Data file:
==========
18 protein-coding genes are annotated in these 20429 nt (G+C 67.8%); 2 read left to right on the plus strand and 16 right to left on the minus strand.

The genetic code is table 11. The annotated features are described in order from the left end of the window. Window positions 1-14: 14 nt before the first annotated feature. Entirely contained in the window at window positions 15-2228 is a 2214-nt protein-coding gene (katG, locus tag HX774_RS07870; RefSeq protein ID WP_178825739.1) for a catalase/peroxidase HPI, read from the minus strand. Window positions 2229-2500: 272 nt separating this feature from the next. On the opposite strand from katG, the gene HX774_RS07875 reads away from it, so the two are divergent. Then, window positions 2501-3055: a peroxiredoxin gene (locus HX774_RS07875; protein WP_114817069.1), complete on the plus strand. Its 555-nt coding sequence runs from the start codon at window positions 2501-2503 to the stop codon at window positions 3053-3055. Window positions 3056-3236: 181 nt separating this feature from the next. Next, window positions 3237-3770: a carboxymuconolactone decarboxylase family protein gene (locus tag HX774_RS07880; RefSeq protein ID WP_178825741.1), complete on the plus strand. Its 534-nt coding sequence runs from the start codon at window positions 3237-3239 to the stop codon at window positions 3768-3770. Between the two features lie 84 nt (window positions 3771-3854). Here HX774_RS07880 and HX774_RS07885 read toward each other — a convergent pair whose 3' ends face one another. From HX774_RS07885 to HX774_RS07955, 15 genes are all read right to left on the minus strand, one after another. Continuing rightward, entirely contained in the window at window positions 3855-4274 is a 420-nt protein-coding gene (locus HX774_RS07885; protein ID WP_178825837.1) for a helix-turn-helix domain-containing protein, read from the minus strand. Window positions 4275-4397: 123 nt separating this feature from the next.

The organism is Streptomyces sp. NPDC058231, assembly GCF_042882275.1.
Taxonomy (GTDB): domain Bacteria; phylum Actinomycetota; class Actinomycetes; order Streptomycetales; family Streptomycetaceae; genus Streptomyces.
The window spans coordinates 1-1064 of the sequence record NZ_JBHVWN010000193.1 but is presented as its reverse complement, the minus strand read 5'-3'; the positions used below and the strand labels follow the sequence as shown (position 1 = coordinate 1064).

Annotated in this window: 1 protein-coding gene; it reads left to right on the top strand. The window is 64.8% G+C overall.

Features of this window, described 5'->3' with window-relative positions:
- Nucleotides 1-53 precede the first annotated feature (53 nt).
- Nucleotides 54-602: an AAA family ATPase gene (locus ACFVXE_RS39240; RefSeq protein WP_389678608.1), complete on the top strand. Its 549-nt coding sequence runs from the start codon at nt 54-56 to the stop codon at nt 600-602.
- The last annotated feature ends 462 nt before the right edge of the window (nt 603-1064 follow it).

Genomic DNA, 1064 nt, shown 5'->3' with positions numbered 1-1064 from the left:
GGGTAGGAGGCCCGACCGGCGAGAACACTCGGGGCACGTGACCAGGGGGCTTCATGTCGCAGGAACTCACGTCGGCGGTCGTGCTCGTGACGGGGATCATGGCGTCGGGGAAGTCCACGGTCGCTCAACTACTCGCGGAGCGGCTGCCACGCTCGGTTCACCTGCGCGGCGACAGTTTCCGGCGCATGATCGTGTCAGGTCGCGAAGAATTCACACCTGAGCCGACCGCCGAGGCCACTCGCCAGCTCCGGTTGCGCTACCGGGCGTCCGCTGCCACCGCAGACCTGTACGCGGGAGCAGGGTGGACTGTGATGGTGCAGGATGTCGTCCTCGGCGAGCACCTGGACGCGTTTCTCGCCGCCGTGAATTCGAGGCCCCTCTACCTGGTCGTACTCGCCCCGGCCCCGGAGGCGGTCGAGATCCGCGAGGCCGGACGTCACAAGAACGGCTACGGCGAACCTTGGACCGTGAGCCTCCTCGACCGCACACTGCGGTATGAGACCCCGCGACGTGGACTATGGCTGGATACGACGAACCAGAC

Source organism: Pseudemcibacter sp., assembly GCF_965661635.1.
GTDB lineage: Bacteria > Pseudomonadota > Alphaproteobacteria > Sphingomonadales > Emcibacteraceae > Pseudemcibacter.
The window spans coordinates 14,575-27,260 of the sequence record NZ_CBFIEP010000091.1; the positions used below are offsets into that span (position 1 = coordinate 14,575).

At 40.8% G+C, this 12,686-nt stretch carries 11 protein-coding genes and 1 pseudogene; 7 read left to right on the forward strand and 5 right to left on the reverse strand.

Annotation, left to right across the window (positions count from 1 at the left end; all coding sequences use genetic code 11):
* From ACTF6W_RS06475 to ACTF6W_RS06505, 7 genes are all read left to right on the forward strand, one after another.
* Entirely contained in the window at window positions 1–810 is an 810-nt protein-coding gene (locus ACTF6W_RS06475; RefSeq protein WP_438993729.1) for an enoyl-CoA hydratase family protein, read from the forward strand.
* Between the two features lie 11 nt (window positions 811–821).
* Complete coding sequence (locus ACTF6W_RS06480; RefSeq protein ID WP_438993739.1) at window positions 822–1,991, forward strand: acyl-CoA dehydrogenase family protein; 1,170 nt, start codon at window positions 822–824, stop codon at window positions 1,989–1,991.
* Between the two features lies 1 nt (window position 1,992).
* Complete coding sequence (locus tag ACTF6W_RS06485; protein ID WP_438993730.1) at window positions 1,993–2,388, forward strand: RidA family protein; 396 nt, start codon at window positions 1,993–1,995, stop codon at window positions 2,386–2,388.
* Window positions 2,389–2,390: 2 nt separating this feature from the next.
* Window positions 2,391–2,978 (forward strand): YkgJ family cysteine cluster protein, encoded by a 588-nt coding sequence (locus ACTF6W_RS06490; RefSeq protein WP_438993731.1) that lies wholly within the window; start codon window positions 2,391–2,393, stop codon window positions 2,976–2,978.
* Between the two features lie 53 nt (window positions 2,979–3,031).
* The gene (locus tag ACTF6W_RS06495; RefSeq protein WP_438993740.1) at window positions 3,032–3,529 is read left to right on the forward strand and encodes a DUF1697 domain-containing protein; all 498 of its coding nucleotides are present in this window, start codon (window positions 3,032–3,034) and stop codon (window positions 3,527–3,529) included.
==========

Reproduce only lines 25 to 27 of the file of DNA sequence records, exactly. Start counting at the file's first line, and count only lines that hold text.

* Window positions 2,391–2,978 (forward strand): YkgJ family cysteine cluster protein, encoded by a 588-nt coding sequence (locus ACTF6W_RS06490; RefSeq protein WP_438993731.1) that lies wholly within the window; start codon window positions 2,391–2,393, stop codon window positions 2,976–2,978.
* Between the two features lie 53 nt (window positions 2,979–3,031).
* The gene (locus tag ACTF6W_RS06495; RefSeq protein WP_438993740.1) at window positions 3,032–3,529 is read left to right on the forward strand and encodes a DUF1697 domain-containing protein; all 498 of its coding nucleotides are present in this window, start codon (window positions 3,032–3,034) and stop codon (window positions 3,527–3,529) included.